Like so many, we have been getting reports that shelters are getting busy again, now that restrictions are lifting and other aspects of life creep closer to the way they were before the pandemic. What's interesting about this notion is that when we looked at the overall intake and outcome stats, our data didn't seem to match this feedback but when you take a deeper dive, we do see some potential markers for what is being experienced. Here's what we are seeing.

First, the number of animals in care is increasing. For the month of June, population of the shelter for both cat and dog are getting closer to 2019 numbers. Shelters are doing better with long-term foster homes but the trend is definitely looking like we are returning to population sizes closer to those of 2019.

Second, Length of Stay for cats, has surpassed June 2019's number while dogs are closely catching up with 2 months of continued increases. So we are definitely caring for more animals and they are staying longer.

The third interesting item is Foster Starts. These are below both the 2019 and 2020 numbers. We do have more animals in foster care but we are not getting them into foster at the same rate as pre and mid pandemic periods. Again, this is especially true for dogs but also for cats.

The last item is the most surprising to me and one I hope everyone looks at. While overall intake and outcomes are above the 2020 numbers, one intake type and one outcome type are not keeping pace. These are transfer in and transfer out. Both are below pandemic levels. If transport is indeed slowing down, this alone could be causing the overwhelming conditions that so many organizations are discussing.

These data points don't specifically identify the issue but do align with what we are hearing in the field. The big question is "what is driving this?" Looking at this data, it doesn't look like it's being driven by extraordinary intake, as many have perceived. We checked in with many folks, including our friends at ASPCA and the Association, and this is some of what they have seen or heard:

  • Many shelters did not maintain full staff during COVID and are now trying to staff up and retrain (less experience, less knowledge of how to efficiently move animals through the shelter)
  • Large transports that are coming from populations where there is not appropriate pre-transport medical or medical staff to handle at destination.
  • There is a finite number of destinations, and when they were empty, they took more hard-to-place animals that are now still waiting for placement. These animals are causing longer Length of Stay, and some destinations have stopped transport/intake.
  • Animal control shelters and contracted shelters had a backlog of cases that are now coming into the shelter as people go back to work – many of these cannot be moved (court hold, medical, behavior)
  • International transport is still happening while animals in many shelters in the continental US are being euthanized for space for the first time in years
  • Disease being transported and not being managed well so some shelters may be advised to close to intake, hold animals for extended testing, stop adoptions
  • Public returning to work, travel has slowed adoptions, RTO, and the availability of foster homes – so animals wait longer in shelters.
  • Increased costs for veterinary help, emergency clinics closing, and animals being brought to shelter for emergency care.

This is clearly a critical moment in the history of animal welfare, this transition out of the pandemic will determine if we hold the significant gains of 2020 or return to pre-pandemic levels. At Pethealth, we will continue to make data available for the deeper dives that are needed to address this next phase.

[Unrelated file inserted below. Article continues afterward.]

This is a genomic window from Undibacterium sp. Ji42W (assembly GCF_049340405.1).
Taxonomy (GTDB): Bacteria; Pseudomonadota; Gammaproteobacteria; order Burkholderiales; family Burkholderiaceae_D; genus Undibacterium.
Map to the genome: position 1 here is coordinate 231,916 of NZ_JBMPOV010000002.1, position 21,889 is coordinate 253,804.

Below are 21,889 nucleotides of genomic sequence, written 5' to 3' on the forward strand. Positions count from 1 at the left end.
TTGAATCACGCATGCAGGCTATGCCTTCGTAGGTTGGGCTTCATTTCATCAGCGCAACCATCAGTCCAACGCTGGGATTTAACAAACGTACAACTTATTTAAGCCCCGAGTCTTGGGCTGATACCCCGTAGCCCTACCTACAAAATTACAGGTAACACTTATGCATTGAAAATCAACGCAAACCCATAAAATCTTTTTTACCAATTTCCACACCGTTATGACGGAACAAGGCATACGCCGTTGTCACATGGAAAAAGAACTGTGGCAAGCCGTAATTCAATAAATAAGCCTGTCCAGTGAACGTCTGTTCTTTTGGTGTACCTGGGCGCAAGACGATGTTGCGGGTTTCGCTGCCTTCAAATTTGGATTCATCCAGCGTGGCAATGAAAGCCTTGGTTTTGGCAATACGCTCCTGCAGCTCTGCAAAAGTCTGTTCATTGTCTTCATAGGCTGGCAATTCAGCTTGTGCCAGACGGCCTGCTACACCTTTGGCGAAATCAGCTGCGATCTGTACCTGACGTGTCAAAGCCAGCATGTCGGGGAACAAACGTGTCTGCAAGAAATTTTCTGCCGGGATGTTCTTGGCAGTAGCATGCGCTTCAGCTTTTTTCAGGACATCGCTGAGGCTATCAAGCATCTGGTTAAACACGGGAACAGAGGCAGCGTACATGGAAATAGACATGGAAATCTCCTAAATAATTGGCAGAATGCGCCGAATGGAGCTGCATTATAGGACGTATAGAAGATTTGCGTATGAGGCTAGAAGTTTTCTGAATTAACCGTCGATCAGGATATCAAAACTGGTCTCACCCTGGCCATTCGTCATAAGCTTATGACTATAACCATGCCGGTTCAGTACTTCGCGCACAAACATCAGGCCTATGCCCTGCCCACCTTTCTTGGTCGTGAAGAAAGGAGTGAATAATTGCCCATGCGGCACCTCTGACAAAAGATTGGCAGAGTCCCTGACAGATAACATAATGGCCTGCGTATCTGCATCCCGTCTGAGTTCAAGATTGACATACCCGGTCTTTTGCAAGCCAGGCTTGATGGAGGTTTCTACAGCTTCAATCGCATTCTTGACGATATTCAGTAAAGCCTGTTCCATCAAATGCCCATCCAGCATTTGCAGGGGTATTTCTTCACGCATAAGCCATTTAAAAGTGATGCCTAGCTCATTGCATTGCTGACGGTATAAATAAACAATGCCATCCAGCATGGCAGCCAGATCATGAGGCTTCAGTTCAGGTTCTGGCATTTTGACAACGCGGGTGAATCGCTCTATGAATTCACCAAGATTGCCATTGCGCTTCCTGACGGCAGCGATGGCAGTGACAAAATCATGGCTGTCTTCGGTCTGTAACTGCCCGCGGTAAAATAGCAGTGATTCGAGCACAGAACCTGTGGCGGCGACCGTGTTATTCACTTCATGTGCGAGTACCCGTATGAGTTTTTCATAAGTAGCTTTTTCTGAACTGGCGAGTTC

Steve Zeidman and Todd Whittington
May 19, 2021

My last update covered misleading stories from last year indicating that there was an increase in adoptions in 2020. While inaccurate stores about adoptions have quieted, there are new stories hitting national and local news outlets. Their latest updates being that the numbers of animals being returned to shelters and surrendered by owners are spiking. While equally sensational, this narrative is also completely untrue.

Looking at April, last year vs. this year, in a vacuum, you might believe you have all the proof you need. But, this was the start of the pandemic and the numbers show that so many shelters drastically reduced both intakes and outcomes as they navigated how to operate amidst shutdowns. As we have been reporting for months, following the initial impact on animal populations in March and April, shelters began to move to a new “normal” with significantly fewer animals from 2019 but following the annual pattern. Additionally, the data shows a drastic difference between cats and dogs. Cat numbers are much closer to those from2019 while dog numbers remain extremely low. See the intake data below:

Each time these stories break, we end up having many conversations with media outlets, national organizations, and our clients yet the stories persist. How do we as a movement make sure the media, and honestly members within our body, understand the larger data landscape before we let anecdotal data define our progress? We have so much to be proud of and much of the work we did in 2020 continues to hold strong in 2021. Our work, and the public, is doing right by animals in need; doing everything possible to keep them in their loving homes ... we need to tell that story and ensure it stays that way!
Steve Zeidman
Mar 17, 2021

Don't be deceived by the fluffy puppies and cuddly kittens in the news. Animal adoptions are not up since before the COVID crisis began. Here's the real story.

We are now a year into the pandemic, and it is amazing to see the transformation of the animal welfare community. The relatively young movement to support keeping pets with their families went from a worthy secondary program to a critical primary strategy to keeping people (our staff and the public) safe. And it has worked, intakes have dropped (32% for dogs and 23% for cats) in this one-year period. Even as it ticks back up a bit, it doesn't look like it will ever return to the numbers of the previous year. To me, the most important number is this: Euthanasia is down 44% in one year. In any other situation, this would be the news story; but somehow it has gotten lost in this crazy year.